There were more criminal arrests, but fewer borough ordinance violations, in Point Beach this summer compared to last summer.
There were 42 percent more criminal arrests, which are arrests for the more serious offenses, this summer, when there were 431, compared to last summer, when there were 304, according to data supplied by the Point Beach police department (see attached PDF).
There was a decrease of nearly 33 percent in the number of borough ordinance violations this summer, which was 852, compared to last summer, when there were 1,270, according to the data. (The PDF says 37 percent, but that number has since been corrected to about 33 percent.)
The way the numbers play out in the final analysis is no surprise to anyone who works for the police department, the mayor and council members, who were getting reports from the police every few weeks, and those who have regularly attended council meetings where those reports were read by Councilmember Bret Gordon, the council's police department liaison, and discussed.
The pattern of fewer ordinance violations, but more criminal arrests, showed up regularly in the reports throughout the summer.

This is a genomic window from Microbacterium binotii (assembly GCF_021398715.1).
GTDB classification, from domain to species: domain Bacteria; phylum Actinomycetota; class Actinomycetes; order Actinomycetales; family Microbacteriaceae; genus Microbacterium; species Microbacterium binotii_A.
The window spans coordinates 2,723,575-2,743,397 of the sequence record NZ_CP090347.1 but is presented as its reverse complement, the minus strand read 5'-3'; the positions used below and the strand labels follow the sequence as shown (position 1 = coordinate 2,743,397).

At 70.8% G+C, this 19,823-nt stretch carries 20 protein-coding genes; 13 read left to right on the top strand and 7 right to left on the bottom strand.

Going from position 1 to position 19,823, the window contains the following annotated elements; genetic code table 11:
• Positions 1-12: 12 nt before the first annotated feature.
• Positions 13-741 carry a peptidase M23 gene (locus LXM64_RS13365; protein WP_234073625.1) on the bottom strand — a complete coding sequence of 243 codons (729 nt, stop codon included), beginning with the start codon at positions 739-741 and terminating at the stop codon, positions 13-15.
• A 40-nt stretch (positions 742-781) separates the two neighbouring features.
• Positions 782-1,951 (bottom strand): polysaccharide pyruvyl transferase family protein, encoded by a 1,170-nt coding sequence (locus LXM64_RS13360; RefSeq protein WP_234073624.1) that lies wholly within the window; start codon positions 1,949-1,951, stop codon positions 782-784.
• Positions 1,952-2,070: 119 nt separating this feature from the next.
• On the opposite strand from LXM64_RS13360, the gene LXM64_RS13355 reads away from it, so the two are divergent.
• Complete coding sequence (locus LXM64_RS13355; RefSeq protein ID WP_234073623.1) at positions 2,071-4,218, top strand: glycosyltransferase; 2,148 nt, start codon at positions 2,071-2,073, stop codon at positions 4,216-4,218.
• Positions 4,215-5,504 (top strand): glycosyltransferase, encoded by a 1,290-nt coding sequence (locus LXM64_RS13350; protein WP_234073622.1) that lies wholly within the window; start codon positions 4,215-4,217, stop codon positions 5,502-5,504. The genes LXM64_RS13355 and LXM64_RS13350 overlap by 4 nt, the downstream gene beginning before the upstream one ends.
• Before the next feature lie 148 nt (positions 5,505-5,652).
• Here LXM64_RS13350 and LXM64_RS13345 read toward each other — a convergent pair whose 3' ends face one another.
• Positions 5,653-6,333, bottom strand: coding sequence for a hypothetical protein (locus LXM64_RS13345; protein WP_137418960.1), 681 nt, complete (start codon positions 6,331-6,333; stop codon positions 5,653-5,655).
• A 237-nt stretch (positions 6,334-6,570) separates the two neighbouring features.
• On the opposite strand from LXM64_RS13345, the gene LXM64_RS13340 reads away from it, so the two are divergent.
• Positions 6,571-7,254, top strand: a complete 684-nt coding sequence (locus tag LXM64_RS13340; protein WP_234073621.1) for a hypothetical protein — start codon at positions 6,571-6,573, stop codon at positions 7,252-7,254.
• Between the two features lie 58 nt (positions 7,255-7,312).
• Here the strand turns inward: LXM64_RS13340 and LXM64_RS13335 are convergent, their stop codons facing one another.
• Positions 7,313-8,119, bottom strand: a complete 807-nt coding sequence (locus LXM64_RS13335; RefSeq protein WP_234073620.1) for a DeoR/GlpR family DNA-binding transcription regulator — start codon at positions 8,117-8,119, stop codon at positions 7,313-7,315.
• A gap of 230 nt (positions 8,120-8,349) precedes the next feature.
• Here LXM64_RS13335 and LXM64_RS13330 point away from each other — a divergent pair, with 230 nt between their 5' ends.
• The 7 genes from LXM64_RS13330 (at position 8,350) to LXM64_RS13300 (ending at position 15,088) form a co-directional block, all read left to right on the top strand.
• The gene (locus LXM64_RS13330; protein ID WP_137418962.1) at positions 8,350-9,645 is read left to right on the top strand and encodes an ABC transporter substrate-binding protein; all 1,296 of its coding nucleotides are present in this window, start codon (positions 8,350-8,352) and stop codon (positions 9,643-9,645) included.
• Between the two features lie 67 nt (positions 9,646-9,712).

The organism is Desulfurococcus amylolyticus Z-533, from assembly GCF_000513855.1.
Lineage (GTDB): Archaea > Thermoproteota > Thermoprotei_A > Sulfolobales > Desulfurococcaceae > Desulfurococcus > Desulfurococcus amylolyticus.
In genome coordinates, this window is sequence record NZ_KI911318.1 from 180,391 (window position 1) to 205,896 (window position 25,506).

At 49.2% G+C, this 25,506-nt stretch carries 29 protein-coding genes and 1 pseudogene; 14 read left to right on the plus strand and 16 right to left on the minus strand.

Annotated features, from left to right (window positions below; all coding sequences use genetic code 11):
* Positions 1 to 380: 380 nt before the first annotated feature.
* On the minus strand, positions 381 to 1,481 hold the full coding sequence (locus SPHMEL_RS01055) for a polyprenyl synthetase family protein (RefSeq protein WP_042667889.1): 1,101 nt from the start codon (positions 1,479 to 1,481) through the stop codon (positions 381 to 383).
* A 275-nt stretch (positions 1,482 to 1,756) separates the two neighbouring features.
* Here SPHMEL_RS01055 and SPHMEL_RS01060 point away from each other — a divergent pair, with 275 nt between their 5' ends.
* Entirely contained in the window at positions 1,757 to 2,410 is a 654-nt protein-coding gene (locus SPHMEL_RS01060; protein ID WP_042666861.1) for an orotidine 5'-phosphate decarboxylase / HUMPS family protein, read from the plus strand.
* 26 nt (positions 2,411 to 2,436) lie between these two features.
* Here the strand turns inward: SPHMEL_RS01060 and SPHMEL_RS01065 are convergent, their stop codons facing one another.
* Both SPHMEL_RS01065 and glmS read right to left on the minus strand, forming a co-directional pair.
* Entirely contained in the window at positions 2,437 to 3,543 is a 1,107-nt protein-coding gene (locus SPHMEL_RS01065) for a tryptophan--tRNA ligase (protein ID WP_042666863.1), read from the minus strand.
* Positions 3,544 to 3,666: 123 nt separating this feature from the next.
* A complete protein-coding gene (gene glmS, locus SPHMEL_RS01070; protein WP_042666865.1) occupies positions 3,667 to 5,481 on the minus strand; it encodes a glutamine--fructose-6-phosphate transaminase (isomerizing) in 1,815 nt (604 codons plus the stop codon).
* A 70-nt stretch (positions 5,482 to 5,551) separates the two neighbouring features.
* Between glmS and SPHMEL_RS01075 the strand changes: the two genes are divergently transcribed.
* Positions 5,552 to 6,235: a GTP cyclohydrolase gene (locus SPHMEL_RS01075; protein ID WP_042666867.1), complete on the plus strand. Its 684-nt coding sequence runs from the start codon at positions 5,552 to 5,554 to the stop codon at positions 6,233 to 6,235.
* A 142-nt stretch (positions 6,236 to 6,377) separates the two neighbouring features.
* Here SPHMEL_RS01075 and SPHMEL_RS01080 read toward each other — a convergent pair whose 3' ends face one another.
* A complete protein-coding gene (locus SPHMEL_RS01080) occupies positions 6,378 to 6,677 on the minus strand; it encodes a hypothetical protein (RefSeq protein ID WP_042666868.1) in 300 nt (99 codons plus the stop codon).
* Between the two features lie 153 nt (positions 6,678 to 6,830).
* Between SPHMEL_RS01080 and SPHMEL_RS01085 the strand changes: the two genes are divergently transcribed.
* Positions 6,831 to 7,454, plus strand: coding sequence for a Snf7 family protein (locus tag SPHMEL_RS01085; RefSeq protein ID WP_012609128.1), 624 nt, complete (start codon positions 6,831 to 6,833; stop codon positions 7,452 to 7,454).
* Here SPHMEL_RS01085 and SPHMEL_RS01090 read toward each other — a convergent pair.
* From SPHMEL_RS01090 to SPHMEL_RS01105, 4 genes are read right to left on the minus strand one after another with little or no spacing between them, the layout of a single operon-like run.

In response to council questions about why the number of borough ordinance violations may be down, Police Chief Kevin O'Hara has said that one reason might be because the police have been spending more time processing those arrested on criminal charges, which means they spend less time on the street issuing the violations for lesser offenses.
Criminal arrests require processing such as fingerprinting, photographing, filing reports and doing other paperwork in the police department in Borough Hall on New Jersey Avenue.
From the week of Memorial Day to the week of Labor Day, the number of criminal arrests this year were 431, compared to 304 last year and 310 in 2010, according to the data.
The number of borough ordinance violations were 852 this year, 1,270 in 2011 and 770 in 2010.
The number of motor vehicle accidents were 373 this year, compared to 216 in 2011, or an increase of 73 percent.
The number of first aid calls were 544 in 2012 and 432 in 2011, or an increase of 26 percent.
The number of PATS System parking tickets, which does not include the hand-written tickets, was 9,607 this summer, down from 10,770 last summer, for a decrease of about 12 percent.
PATS tickets are generated by the hand-held ticket computers used by parking enforcement officers, O'Hara explained. The hand-held ticket computers generate an almost plastic-like paper ticket.
The police department does not maintain running totals of the handwritten tickets. Patch will follow up by asking the municipal court for that information.